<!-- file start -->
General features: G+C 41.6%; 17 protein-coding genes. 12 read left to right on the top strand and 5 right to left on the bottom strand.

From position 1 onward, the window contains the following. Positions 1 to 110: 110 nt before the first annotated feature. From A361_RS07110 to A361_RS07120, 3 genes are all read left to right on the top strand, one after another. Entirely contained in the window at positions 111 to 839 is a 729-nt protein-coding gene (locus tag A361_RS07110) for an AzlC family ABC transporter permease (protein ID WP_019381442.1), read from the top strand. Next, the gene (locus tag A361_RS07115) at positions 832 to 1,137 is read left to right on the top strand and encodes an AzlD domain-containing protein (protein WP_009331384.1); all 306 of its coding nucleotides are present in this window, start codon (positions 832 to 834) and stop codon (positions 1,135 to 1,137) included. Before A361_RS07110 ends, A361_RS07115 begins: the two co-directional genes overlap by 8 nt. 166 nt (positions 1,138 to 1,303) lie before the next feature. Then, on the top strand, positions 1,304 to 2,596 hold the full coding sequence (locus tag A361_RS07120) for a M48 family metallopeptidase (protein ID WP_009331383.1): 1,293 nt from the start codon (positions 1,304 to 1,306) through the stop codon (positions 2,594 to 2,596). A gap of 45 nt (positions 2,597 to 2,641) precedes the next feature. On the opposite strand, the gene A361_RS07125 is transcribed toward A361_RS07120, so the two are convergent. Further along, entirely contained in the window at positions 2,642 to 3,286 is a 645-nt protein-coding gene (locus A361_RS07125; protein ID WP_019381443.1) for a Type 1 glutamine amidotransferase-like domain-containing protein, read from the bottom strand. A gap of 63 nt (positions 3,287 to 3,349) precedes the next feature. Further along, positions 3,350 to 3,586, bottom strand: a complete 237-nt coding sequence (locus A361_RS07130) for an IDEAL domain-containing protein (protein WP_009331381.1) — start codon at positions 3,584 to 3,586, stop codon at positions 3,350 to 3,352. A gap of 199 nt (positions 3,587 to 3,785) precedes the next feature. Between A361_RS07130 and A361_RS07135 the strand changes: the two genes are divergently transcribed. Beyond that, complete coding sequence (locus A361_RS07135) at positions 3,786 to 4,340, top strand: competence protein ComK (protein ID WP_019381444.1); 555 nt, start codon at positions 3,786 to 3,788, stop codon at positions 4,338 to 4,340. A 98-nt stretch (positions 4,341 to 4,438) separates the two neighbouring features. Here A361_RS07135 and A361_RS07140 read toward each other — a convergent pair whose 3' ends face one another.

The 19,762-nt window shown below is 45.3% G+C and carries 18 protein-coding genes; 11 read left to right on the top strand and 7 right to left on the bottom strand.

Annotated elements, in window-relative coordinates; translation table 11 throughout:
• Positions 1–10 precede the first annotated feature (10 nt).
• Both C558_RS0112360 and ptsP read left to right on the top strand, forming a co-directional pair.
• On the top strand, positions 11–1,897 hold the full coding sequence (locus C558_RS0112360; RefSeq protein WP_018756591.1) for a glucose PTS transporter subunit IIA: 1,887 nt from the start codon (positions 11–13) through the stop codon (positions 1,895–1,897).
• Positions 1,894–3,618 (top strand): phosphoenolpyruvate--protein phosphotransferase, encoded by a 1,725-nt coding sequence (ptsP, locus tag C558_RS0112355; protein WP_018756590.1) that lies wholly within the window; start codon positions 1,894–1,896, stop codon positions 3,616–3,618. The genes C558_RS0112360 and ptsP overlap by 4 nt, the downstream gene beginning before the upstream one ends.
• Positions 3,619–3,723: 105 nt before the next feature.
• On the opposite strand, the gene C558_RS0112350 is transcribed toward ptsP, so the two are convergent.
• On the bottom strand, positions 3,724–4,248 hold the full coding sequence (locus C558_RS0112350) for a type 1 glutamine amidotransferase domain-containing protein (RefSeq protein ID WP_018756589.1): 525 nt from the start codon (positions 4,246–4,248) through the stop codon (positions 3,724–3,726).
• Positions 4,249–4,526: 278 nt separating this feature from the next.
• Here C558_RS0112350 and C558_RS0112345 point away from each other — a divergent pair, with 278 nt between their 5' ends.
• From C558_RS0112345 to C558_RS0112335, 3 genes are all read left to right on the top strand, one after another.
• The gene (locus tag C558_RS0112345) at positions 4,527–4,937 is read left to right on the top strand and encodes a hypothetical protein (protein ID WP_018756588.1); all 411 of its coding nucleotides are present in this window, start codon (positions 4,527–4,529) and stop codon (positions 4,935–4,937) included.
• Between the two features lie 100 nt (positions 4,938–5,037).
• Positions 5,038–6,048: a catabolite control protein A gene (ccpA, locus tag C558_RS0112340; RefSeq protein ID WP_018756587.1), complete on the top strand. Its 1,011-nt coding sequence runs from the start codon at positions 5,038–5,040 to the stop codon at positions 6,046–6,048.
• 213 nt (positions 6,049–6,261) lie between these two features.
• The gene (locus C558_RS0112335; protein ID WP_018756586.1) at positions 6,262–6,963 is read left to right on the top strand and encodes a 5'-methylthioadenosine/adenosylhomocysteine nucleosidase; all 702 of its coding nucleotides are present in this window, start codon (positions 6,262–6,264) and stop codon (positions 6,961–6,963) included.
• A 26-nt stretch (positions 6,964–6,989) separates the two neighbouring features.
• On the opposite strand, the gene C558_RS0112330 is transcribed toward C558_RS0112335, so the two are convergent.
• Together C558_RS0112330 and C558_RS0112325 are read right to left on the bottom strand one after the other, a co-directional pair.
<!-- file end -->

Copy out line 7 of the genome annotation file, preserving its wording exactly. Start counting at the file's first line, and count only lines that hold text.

• On the top strand, positions 11–1,897 hold the full coding sequence (locus C558_RS0112360; RefSeq protein WP_018756591.1) for a glucose PTS transporter subunit IIA: 1,887 nt from the start codon (positions 11–13) through the stop codon (positions 1,895–1,897).